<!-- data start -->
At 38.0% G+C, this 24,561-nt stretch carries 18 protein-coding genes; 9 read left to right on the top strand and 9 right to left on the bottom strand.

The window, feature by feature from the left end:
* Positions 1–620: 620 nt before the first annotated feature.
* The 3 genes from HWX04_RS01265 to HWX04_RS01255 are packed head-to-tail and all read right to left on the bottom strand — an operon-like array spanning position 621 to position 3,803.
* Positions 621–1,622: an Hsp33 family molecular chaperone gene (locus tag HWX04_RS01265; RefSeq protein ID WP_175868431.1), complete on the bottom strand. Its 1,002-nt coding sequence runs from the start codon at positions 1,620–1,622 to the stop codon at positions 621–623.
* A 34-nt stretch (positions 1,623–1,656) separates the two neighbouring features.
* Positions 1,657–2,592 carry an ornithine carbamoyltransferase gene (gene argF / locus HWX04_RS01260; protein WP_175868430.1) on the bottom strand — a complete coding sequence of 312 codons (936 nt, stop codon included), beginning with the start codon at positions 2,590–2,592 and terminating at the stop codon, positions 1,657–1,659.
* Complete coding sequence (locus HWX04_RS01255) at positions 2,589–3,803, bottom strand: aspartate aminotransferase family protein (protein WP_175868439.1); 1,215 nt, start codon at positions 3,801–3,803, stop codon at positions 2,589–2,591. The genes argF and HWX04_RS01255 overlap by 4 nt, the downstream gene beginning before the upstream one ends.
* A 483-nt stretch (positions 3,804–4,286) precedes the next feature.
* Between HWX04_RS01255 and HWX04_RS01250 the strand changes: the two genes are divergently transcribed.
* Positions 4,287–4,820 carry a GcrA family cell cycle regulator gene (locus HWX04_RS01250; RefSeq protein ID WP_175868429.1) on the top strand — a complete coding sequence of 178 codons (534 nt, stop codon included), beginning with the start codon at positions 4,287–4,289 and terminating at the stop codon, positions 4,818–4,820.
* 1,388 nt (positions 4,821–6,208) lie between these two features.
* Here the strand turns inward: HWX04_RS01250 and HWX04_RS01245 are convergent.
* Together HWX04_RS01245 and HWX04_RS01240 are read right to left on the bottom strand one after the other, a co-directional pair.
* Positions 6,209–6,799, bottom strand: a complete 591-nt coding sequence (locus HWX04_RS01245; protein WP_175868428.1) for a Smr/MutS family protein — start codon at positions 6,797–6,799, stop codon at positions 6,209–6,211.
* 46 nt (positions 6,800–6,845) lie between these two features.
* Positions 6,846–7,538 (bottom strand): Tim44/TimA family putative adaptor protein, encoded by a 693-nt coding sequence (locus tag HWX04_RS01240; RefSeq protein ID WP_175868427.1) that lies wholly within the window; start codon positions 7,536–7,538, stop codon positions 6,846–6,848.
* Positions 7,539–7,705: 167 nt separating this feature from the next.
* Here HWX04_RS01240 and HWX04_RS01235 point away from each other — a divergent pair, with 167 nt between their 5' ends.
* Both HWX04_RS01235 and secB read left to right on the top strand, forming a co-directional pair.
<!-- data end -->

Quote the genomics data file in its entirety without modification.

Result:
At 38.0% G+C, this 24,561-nt stretch carries 18 protein-coding genes; 9 read left to right on the top strand and 9 right to left on the bottom strand.

The window, feature by feature from the left end:
* Positions 1–620: 620 nt before the first annotated feature.
* The 3 genes from HWX04_RS01265 to HWX04_RS01255 are packed head-to-tail and all read right to left on the bottom strand — an operon-like array spanning position 621 to position 3,803.
* Positions 621–1,622: an Hsp33 family molecular chaperone gene (locus tag HWX04_RS01265; RefSeq protein ID WP_175868431.1), complete on the bottom strand. Its 1,002-nt coding sequence runs from the start codon at positions 1,620–1,622 to the stop codon at positions 621–623.
* A 34-nt stretch (positions 1,623–1,656) separates the two neighbouring features.
* Positions 1,657–2,592 carry an ornithine carbamoyltransferase gene (gene argF / locus HWX04_RS01260; protein WP_175868430.1) on the bottom strand — a complete coding sequence of 312 codons (936 nt, stop codon included), beginning with the start codon at positions 2,590–2,592 and terminating at the stop codon, positions 1,657–1,659.
* Complete coding sequence (locus HWX04_RS01255) at positions 2,589–3,803, bottom strand: aspartate aminotransferase family protein (protein WP_175868439.1); 1,215 nt, start codon at positions 3,801–3,803, stop codon at positions 2,589–2,591. The genes argF and HWX04_RS01255 overlap by 4 nt, the downstream gene beginning before the upstream one ends.
* A 483-nt stretch (positions 3,804–4,286) precedes the next feature.
* Between HWX04_RS01255 and HWX04_RS01250 the strand changes: the two genes are divergently transcribed.
* Positions 4,287–4,820 carry a GcrA family cell cycle regulator gene (locus HWX04_RS01250; RefSeq protein ID WP_175868429.1) on the top strand — a complete coding sequence of 178 codons (534 nt, stop codon included), beginning with the start codon at positions 4,287–4,289 and terminating at the stop codon, positions 4,818–4,820.
* 1,388 nt (positions 4,821–6,208) lie between these two features.
* Here the strand turns inward: HWX04_RS01250 and HWX04_RS01245 are convergent.
* Together HWX04_RS01245 and HWX04_RS01240 are read right to left on the bottom strand one after the other, a co-directional pair.
* Positions 6,209–6,799, bottom strand: a complete 591-nt coding sequence (locus HWX04_RS01245; protein WP_175868428.1) for a Smr/MutS family protein — start codon at positions 6,797–6,799, stop codon at positions 6,209–6,211.
* 46 nt (positions 6,800–6,845) lie between these two features.
* Positions 6,846–7,538 (bottom strand): Tim44/TimA family putative adaptor protein, encoded by a 693-nt coding sequence (locus tag HWX04_RS01240; RefSeq protein ID WP_175868427.1) that lies wholly within the window; start codon positions 7,536–7,538, stop codon positions 6,846–6,848.
* Positions 7,539–7,705: 167 nt separating this feature from the next.
* Here HWX04_RS01240 and HWX04_RS01235 point away from each other — a divergent pair, with 167 nt between their 5' ends.
* Both HWX04_RS01235 and secB read left to right on the top strand, forming a co-directional pair.